Admonitory for all churches
    Towards individuals as well as congregations
    Due to their arrangement, spell out (or outline) prophetically, the epochs’ the Church    would transition through.

The Church as a body of believers is neither Jew nor Gentile, but a new group altogether. (1 Cor. 10:32)   But over time, who and where the Church came out of began to become less and less Jewish, and more and more Gentile.  The church began exclusively with Jewish believers centered in Jerusalem, but as Paul’s (and the other apostles) missionary journeys began to spread the Christian faith around the known world, Gentiles flocked to the light of the Gospel. (Starting in Acts 8:4-8, and 10)  An unfortunate and probably unintended consequence of the Gentile converts was that they intentionally (and unintentionally) brought in customs and rituals which over time, began to change the nature and teachings of the Christian religion itself.  By the 3rd century, Christians almost exclusively came out of Gentile communities.

Having been sacked in 70AD by the Roman legions, Jerusalem, and the temple lay in ruin and the Jewish people had been scattered.  Their misfortune seemingly served as a powerful and tangible proof to the early Christians that the Jews must be cursed.  They assumed that due to the Jew’s culpability in the crucifixion of their Messiah that they had finally fallen out of favor with God and that He was now exacting divine justice.  To the burgeoning Gentile communities within Christendom this seemed as some sort of license to carry out God’s judgment on the Jews for God.  This allowed for the errant teaching of Replacement Theology (RT) to flourish.  RT began circulating through teachers like Origen and Augustine and taught that the Jews were no longer God’s chosen people, but that the church had replaced Israel and that the Kingdom was now.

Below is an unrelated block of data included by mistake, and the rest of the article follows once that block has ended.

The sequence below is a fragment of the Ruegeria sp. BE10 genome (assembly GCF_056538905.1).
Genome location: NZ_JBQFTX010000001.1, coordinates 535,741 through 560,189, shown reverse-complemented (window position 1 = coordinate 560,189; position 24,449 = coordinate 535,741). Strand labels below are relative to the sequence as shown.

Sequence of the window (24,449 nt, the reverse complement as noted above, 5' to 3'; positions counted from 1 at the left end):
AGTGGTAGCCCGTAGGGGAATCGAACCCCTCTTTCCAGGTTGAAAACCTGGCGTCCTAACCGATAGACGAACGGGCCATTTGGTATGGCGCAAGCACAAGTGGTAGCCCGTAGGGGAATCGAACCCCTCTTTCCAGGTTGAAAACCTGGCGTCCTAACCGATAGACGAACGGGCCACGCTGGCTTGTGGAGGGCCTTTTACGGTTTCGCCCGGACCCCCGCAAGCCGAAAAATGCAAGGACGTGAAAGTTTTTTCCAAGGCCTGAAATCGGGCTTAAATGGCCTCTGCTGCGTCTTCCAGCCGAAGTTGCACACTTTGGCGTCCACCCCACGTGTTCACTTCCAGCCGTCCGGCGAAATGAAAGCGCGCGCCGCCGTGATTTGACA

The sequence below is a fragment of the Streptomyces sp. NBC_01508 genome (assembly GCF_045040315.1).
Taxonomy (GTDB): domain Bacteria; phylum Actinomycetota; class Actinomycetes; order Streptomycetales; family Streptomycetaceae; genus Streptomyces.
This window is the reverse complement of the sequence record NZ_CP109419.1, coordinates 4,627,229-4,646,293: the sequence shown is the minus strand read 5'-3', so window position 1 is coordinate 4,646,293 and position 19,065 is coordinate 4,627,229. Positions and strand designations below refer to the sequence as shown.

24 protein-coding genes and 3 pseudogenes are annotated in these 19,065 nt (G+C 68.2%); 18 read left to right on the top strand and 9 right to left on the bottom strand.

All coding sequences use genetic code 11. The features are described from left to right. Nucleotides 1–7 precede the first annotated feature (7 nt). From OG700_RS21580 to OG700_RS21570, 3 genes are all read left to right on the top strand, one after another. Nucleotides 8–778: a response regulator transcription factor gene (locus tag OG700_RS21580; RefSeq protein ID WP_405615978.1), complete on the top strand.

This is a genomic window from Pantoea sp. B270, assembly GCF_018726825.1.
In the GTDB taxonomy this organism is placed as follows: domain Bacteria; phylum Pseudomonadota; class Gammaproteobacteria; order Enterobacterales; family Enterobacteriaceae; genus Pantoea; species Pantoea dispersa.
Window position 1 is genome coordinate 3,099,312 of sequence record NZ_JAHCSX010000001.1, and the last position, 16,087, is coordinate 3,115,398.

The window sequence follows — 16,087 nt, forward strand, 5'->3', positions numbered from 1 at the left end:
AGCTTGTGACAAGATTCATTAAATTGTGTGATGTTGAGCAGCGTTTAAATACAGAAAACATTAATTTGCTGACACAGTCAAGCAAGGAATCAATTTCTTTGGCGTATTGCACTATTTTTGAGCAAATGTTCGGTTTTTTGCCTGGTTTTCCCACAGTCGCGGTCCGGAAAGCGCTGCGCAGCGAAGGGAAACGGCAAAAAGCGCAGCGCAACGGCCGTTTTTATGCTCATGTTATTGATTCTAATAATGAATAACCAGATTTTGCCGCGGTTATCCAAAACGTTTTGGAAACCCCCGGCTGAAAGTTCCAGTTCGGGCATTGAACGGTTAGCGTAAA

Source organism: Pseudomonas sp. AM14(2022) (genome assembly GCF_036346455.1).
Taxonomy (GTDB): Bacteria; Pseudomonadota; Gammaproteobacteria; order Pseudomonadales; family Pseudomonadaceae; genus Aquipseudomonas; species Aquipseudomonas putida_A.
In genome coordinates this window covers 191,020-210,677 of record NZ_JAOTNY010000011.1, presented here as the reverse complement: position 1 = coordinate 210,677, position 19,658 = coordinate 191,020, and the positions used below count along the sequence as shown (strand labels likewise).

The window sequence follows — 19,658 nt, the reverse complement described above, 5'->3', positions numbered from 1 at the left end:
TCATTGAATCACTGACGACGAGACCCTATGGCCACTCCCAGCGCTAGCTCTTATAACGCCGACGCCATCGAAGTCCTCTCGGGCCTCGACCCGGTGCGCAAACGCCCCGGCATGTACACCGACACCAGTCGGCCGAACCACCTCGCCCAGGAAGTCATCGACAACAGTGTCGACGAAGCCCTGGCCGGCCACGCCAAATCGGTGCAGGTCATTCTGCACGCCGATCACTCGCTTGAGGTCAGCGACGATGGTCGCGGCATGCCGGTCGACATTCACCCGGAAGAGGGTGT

Interwoven between the geopolitical and the prophetic we see how Christ’s knowledge of things to come is outlined fairly clearly in the Seven Letters to the Seven Churches.  Twice Christ chastises those who ‘say they are Jews but lie’.  But these letters in their multi-faceted fashion, prove that they were as applicable to the 1st century believer as they are today.

Ephesus: 30-100 AD Apostolic church, chastised for having lost their first love.
Smyrna: 100-300 AD, persecuted church, told to hold fast and they will receive the crown of life
Pergamum: 300-600 AD, mixed marriage, instead of the Church going out into the world, the world comes into the Church
Thyatira: 600-Present, ‘perpetual sacrifice’ would come to represent the Roman Catholic system
Sardis: 1500-Present, the dead church of orthodox Protestantism
Philadelphia: 1700-Present, the remnant church who remained faithful to true Biblical doctrines
Laodicea: 1900-Present, the ‘luke-warm’ church of whom Christ remains on the outside asking to come in.

Whether these seven churches represent actual era’s or stages within greater Christianity still has many divided.  This author believes they do for the following reasons;

    They are placed by Christ in the book a prophecy (Rev. 1:3)
    They were to be read and understood by all the churches
    They are multi-faceted in content simply by the people Christ is addressing.